The physicality of them


Every night, when I put Grace and Whit to bed, I whisper, “I’ll see you in the morning.”  That sentence is, as I wrote a few months ago, the distillation of parenthood.  I will be here in the morning.  You can go to sleep, safe, sound, trusting.  I’m not the only mother who finds bedtime, and the hushed hours after the children go to sleep, to be among the sweetest parts of the parenting day.  If I search my archives for bedtime posts, pages and pages come up.  Good night, Whit is among my favorites; I can’t read it without crying.  That’s especially true now, as I read through the scrim of years, with the awareness of all that has irrevocably changed.

Often, I go back in to see Grace and Whit before I go to sleep.  And sometimes I sit next to them on their beds, watching their sleeping faces, observing the shadows that their eyelashes cast across their cheeks.  Sometimes I put my hand on their chests, feeling their breath rise and fall.  There is a tangible grace in the rooms of my sleeping children, a magic that hovers in the dim, nightlight-lit air.

I love these moments, when I watch them, listening to the quiet of the room, the soft thrum of their breathing.  I stare at the length of their bodies under the covers, tumbling down the hall of mirrors that is my memory, remembering their baby selves in their cribs in these very same rooms.  It is such a cliche, but many cliches grow out of truth, don’t they?  How did these children, simultaneously sturdy and fragile, long and angular and lean, come out of my body?  Where did my babies go?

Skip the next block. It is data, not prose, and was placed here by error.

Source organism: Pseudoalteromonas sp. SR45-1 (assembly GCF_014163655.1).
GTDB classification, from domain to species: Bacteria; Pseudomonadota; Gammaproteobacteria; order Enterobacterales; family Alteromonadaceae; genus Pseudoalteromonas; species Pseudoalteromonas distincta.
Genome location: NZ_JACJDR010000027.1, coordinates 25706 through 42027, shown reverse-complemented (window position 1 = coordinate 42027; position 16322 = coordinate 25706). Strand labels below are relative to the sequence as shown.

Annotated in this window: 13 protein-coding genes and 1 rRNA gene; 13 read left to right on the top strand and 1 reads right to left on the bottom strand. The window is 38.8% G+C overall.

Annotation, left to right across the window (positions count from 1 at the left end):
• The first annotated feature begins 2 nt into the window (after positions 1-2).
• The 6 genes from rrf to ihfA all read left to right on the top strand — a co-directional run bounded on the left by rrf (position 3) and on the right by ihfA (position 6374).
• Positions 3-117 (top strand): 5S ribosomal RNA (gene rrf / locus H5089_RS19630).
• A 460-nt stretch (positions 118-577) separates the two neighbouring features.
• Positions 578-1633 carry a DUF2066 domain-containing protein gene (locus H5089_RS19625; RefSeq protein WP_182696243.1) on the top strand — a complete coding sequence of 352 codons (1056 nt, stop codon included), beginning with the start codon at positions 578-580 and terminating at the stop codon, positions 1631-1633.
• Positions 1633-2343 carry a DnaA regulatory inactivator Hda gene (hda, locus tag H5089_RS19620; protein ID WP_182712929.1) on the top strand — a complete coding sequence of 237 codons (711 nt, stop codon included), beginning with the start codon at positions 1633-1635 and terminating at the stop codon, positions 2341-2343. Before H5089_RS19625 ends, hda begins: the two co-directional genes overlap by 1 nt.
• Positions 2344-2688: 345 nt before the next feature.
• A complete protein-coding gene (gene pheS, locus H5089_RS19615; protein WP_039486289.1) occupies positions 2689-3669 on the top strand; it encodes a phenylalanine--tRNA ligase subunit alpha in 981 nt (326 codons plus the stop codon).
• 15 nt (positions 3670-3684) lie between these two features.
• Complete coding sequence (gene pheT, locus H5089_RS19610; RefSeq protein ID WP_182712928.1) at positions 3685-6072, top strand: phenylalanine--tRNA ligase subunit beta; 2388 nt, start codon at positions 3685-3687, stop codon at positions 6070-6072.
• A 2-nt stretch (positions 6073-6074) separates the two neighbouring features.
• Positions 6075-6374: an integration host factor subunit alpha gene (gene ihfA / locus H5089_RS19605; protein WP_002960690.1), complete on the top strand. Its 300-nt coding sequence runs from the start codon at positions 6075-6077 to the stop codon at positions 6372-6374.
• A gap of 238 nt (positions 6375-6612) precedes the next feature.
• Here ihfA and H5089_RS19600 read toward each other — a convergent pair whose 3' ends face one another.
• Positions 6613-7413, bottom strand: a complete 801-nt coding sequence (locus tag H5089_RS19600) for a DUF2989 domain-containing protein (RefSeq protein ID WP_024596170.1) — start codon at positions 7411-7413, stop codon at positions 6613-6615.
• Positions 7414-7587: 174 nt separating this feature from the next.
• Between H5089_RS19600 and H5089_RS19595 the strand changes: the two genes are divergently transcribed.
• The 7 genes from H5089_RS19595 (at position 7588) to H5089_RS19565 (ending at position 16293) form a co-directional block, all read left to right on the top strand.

The expanse of Whit’s back, as he stands up to his ankles in the ocean, or the shadows Grace’s eyelashes cast on her cheeks when she’s looking down, reading: these are as familiar to me as my own face in the mirror.  They came from me and they are still intimately known; this is the private geography of motherhood.

As I write this I’m away from Grace and Whit, and I’m heading home today.  I can close my eyes and imagine their bodies barrelling into mine when I walk in the door, the smiling faces and mile-a-minute talking and hugs.  The hug that will remind me that Grace’s head now falls pretty close to right under my chin, and that Whit is the height I still delusionally think that his sister is.  And tonight, you can be sure, after I tuck them in, I’ll go back into their dusky rooms to watch them sleep, to be reminded of their beating hearts and breathing lungs, of their sturdy and fragile bodies, of them.  My daughter and my son.


27 thoughts on “The physicality of them”

  1. I know it’s not really necessary to say these words, but: Hold onto those moments as long as you can. I’d give a lot to have them back, to return to a time when parenting was much simpler than it is now. I miss the physicality of my children. I miss the regular touch, the physical connection that is part of the emotional. The business of breaking away–so necessary, so important for me to let happen–it is hard. Especially today.